College basketball: Is this the season Arizona, Sean Miller break through?
The Pac-12 finished with three teams ranked in the top 10 of the final AP Top 25 college basketball poll last season, including No. 3 Oregon, which made its first Final Four since 1939. What does the conference have in store for an encore?
Arizona and UCLA both enrolled highly touted freshman classes, while Oregon will rely on a heavy dose of incoming transfers as the Ducks seek to defend a share of their Pac-12 title.
Like Michigan State in the Big Ten, our Pac-12 preview comes with a heavy dose of the Arizona Wildcats, who enter the 2017-18 season as the conference favorites and one of the teams on the short list to win the national championship.
Best player: Allonzo Trier, Arizona
Trier is the Pac-12's third-leading returning scorer at 17.2 points per game, an increase of almost 2.5 points per game from his freshman season. If he takes another jump this winter, the 6-5 guard from Seattle could find himself on multiple All-American lists and under consideration for national player of the year honors.
He scored in double figures in all but two games he appeared in last season, including his final 10. Trier is also among the conference's top 15 returning rebounders at 5.3 rebounds per game. He's a good shooter at every level – from two (51.4 percent), three (39.1 percent) and the free throw line (81 percent) – while also being a capable playmaker at nearly three assists per game.
Trier will be the engine that makers Arizona run this season.
Best team: Arizona
The Wildcats return three of their top four scorers from last season, when Arizona won a share of the Pac-12 regular season championship, won the conference tournament and advanced to the Sweet 16 as a No. 2 seed. Sean Miller's team returns three starters – Trier, plus guard Rawle Alkins (10.9 ppg) and center Dusan Ristic (10.9 ppg) – in addition to senior point guard Parker Jackson-Cartwright and rotational forward Keanu Pinder.
What makes the Wildcats the Pac-12 favorite and a team that can make a deep run in the tournament is the influx of new talent in Tuscon combined with the returning core.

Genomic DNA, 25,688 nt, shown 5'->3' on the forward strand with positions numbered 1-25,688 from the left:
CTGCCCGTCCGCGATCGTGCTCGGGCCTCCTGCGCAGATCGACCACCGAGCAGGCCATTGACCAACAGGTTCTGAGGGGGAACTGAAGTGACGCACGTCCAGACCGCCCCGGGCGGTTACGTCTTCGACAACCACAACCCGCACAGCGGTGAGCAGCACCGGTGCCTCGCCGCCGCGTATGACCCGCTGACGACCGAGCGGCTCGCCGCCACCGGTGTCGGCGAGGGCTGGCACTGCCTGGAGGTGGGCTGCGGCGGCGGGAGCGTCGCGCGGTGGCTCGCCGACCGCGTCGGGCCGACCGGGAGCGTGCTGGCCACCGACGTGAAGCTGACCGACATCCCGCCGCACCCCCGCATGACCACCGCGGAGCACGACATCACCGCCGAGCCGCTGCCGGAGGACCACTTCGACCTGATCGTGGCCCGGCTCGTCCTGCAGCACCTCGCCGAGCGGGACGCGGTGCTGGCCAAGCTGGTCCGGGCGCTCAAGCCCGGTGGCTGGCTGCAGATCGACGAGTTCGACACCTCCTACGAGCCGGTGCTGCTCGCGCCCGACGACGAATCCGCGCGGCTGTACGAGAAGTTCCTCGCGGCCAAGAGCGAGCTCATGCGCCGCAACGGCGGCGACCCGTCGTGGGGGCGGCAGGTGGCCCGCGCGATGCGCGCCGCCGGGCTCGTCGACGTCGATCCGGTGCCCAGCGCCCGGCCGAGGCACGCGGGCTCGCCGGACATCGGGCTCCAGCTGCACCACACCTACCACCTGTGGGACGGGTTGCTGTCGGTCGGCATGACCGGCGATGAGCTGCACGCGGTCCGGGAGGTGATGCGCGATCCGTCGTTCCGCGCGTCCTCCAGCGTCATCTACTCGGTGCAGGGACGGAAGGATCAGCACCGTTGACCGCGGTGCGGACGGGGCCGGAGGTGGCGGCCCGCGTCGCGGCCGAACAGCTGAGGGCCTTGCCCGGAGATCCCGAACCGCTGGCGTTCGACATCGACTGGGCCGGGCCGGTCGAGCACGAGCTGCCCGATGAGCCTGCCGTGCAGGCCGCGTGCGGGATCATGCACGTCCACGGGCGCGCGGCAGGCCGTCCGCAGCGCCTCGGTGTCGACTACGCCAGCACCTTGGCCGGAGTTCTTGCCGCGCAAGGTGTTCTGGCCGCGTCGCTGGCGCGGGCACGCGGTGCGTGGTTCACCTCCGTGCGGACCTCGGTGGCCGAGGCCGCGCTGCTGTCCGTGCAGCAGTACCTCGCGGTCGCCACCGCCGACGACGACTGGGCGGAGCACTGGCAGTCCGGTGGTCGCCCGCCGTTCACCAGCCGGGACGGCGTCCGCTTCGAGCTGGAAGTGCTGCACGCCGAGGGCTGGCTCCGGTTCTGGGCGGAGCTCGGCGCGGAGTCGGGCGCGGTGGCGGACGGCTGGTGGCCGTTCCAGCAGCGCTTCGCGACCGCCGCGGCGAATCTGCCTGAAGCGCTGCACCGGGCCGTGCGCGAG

Freshman forward DeAndre Ayton, who's listed at 7-1 and 250 pounds, should be an immediate starter after averaging more than 20 points and 10 rebounds per game in the Nike EYBL summer circuit. Freshmen guards Brandon Randolph and Emmanuel Akot are highly regarded talents, and newly eligible transfer Dylan Smith will suit up for Arizona after averaging a team-high 13.5 points per game as a freshman at UNC-Asheville in 2015-16.
Sleeper team: Oregon State
Oregon State finished in the cellar of the Pac-12 last season with a 1-17 conference record but the Beavers only had Tres Tinkle, the team's best player and coach Wayne Tinkle's son, for six games. They had just one senior on last year's roster (center Cheikh N'diaye, who returns after receiving a medical hardship waiver) and every starter is back this season, which means things should be looking up in Corvallis.
Tinkle averaged 20.2 points and 8.3 rebounds per game before breaking his wrist and the 6-8 forward could be among the best players in the conference now that he's healthy. Guard Stephen Thompson Jr. was ninth in the Pac-12 in scoring last season (16.3 ppg) and forward Drew Eubanks was 21st (14.5).
The Beavers may not contend for the Pac-12 title but they should take a major leap in 2018.
Freshman to watch: DeAndre Ayton, Arizona
The aforementioned Ayton could be one of the most exciting players in college basketball this season. He's listed at 7-1 with a reported wingspan of 7-5. His listed position on the Arizona roster? Forward, not center. He will almost always be the biggest player on the floor and at the very least, he projects to be a contributor on the glass, a rim protector and a rim runner in transition.
7 footer, 260 lbs, 43.5 inch vert pic.twitter.com/7oJbq2rJDk— Deandre Ayton (@RealDeandreAy) September 26, 2017
Arizona has enough returning talent, especially in its backcourt, and surrounding pieces that Ayton will be another piece to the puzzle rather than having to carry the Wildcats through Pac-12 play.